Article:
The reason I went ahead and wrote this book is difficult to express, so I will try to explain it this way. While I am writing it, a nature show came on television, a special about whales. I watched them on the screen as they flung themselves out of the sea, arced in the air, then fell back into the water. The behavior, the narrator said, is called breaching. He also said it may be the whales' way of communicating when the seas get high and wild. He speculated it was a tracking system for rough weather, some kind of urgent and powerful balled that allowed the whales to follow one another's vibrations and not get lost. With each lunge, the whales marked their course, letting the others know where they were.
I thought to myself that women must have the whale's instinct. When we set out on a woman's journey, we are often swimming a high and unruly sea, and we seem to know that the important thing is to swim together-to send out our vibrations, our stories, so that no one gets lost. I realized that writing my book was an act of breaching. I hope my story might help you find or keep your bearings or encourage you to send out your own vibrations.
In Etty Hillesum's journal, which chronicles her life before and during her imprisonment in a Nazi concentration camp, I came upon a few sentences that touched me very much. Hillesum wrote:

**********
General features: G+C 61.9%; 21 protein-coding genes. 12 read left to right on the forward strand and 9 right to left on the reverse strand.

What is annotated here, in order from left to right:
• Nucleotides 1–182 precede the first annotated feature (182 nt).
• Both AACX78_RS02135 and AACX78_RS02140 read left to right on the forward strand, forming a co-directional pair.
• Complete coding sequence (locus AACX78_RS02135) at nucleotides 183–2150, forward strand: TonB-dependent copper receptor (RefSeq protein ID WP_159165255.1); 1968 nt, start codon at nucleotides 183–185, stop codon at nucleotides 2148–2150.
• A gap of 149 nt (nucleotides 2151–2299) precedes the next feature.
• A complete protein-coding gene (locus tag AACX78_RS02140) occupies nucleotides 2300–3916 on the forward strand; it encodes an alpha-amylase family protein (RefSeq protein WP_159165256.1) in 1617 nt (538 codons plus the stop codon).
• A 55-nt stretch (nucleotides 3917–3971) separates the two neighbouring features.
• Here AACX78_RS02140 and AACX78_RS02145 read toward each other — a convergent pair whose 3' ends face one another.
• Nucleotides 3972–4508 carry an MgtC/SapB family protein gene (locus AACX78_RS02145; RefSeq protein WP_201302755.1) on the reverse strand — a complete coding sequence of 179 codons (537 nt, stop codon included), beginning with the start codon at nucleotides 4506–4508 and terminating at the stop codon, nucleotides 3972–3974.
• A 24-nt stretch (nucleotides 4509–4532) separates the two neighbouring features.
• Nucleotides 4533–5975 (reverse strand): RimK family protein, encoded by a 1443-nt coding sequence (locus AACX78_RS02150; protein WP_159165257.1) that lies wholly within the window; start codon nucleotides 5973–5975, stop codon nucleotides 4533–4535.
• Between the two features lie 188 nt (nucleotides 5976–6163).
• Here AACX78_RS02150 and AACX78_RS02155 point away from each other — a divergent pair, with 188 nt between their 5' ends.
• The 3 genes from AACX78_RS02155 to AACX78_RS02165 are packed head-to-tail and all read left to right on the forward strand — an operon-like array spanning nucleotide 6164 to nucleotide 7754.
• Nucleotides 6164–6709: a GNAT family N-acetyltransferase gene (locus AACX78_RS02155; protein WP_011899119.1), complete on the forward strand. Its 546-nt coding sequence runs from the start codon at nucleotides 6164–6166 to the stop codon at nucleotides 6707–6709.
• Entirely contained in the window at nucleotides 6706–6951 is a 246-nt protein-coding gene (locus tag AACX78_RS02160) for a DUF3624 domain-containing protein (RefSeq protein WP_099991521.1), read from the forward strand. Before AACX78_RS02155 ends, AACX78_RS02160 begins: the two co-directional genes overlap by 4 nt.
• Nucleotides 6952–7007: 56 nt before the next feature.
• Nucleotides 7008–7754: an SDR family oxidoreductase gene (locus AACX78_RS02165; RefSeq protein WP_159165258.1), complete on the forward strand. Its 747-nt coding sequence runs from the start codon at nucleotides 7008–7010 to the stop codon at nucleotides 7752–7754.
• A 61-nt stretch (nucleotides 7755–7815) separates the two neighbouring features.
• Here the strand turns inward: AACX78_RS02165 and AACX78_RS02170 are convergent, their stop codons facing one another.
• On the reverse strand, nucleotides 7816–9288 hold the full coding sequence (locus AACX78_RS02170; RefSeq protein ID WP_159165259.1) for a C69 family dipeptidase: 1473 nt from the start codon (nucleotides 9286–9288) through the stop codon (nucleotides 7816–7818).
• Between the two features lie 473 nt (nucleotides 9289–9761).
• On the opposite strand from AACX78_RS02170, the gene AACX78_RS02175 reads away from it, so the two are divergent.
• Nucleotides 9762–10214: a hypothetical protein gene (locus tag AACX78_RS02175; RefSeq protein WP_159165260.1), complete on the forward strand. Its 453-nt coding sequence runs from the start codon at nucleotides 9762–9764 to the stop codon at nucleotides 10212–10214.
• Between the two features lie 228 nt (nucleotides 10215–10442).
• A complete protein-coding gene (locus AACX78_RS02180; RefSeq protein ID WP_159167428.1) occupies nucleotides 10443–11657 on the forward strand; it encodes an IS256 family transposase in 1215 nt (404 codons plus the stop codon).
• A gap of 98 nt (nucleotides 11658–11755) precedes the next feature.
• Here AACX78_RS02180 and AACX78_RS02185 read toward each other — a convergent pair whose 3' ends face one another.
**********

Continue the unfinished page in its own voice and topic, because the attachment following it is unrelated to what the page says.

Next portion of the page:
There is nothing else for it. I shall have to solve my own problems. I always get the feeling that when I solve them for myself I shall have solved them for a thousand other women. For that very reason I must to grips with myself.
We tell our stories for ourselves, of course. But there are also those thousand other women. And yet I'm aware that no two women's journeys into the Sacred Feminine are the same. Nor is this book, by any means, a complete picture of that journey. It is one woman sending her own unique vibration.
Still it is true, I think, that when a woman offers the truth about her struggle to wake up, to grow beyond old models of womanhood and old spiritualties that no longer sustain, when she expresses what it was really like to discover and relate to the Feminine Divine, to heal feminine wounds, to unearth courage, and to reclaim her power, then women's differences tend to give way to something more universal. Often in such stories we find a deep sameness beneath our dissimilarities. We find we are all women, and down deep we ache for what has been lost to us. We want to tell the truth about our lives, to see the truth through other women's lives. We want to trust a Feminine Source of wisdom. We long for the whole, empowered woman who wants to be born in us.”
The Dance of the Dissident Daughter: A Woman's Journey from Christian Tradition to the Sacred Feminine
Sue Monk Kidd, HarperOne (2006) pp. 1-3
Amazon.com Customer Reviews
A profound read for spiritual seekers, April 2, 2002
By Three Crows “Quot libros, quam breve tempus.”